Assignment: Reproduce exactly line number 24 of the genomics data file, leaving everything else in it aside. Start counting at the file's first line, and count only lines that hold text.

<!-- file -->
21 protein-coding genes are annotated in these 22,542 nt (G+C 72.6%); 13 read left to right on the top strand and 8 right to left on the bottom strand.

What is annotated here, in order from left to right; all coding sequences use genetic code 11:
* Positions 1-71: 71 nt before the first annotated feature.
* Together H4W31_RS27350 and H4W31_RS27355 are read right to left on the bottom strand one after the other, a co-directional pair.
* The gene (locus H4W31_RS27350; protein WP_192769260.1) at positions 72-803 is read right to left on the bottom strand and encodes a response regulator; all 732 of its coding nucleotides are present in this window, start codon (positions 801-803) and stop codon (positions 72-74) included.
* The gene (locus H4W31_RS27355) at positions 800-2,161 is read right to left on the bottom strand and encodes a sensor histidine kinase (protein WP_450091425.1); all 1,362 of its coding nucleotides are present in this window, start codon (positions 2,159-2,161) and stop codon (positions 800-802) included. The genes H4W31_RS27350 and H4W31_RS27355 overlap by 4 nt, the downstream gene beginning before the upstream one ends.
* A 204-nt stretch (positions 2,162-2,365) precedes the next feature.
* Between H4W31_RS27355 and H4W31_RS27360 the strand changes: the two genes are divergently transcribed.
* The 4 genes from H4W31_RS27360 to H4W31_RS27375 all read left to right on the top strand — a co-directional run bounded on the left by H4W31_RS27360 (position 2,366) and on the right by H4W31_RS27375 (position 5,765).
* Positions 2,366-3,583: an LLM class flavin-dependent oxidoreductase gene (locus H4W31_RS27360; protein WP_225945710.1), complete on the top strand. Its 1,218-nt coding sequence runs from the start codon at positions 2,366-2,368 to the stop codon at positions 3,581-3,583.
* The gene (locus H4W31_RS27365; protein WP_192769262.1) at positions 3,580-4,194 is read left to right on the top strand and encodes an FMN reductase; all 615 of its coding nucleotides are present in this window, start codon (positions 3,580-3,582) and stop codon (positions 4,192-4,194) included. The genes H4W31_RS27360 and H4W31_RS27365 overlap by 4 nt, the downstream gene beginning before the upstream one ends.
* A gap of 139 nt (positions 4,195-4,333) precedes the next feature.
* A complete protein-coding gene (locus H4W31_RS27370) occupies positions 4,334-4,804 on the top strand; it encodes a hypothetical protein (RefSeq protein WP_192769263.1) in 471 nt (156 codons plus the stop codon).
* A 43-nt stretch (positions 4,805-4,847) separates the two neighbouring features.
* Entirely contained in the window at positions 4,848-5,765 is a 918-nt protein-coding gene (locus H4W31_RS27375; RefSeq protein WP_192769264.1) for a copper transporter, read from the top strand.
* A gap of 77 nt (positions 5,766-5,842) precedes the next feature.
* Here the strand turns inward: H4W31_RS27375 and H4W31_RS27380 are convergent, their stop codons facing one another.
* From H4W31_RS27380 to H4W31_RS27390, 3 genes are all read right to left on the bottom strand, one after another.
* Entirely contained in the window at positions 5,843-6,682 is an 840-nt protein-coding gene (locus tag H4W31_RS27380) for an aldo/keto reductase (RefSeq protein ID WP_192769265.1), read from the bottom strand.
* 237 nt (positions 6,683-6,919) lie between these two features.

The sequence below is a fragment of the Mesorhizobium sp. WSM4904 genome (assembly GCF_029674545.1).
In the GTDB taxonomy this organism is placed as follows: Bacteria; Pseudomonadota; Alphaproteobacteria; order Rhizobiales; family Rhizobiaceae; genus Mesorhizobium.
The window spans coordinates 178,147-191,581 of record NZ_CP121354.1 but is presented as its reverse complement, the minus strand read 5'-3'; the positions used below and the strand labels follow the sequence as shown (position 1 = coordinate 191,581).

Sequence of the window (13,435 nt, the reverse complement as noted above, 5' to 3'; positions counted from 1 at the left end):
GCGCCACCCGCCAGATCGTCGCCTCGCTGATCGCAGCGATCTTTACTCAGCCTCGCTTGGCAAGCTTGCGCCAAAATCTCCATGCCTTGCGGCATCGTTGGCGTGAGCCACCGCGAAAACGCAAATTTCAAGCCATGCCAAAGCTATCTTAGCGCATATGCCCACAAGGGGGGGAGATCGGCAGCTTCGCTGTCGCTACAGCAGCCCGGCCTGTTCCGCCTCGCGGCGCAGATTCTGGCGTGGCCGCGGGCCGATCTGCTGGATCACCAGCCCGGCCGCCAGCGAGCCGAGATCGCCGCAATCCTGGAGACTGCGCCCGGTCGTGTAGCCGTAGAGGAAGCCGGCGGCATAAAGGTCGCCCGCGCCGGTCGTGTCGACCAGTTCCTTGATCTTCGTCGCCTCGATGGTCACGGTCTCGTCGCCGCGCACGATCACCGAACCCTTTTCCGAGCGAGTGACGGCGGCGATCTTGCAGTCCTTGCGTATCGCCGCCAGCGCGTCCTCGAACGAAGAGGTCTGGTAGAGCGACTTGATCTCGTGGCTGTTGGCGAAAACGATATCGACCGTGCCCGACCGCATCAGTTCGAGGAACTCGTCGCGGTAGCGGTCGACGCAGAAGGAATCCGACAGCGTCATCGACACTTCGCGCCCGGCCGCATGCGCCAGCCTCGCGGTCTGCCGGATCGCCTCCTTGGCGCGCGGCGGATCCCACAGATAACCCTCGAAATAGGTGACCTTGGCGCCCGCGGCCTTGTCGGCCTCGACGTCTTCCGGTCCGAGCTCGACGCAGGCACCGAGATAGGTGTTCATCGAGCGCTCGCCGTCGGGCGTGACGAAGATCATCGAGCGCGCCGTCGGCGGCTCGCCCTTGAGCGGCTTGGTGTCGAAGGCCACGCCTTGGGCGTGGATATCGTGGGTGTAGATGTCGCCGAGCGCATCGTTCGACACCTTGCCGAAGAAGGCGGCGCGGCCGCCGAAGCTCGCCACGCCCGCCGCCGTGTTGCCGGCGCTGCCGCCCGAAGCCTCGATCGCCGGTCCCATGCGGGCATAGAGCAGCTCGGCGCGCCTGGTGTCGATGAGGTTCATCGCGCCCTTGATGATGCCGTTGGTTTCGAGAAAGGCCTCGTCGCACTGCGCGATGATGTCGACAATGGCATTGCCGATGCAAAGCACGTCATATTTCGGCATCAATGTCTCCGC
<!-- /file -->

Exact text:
Sequence of the window (13,435 nt, the reverse complement as noted above, 5' to 3'; positions counted from 1 at the left end):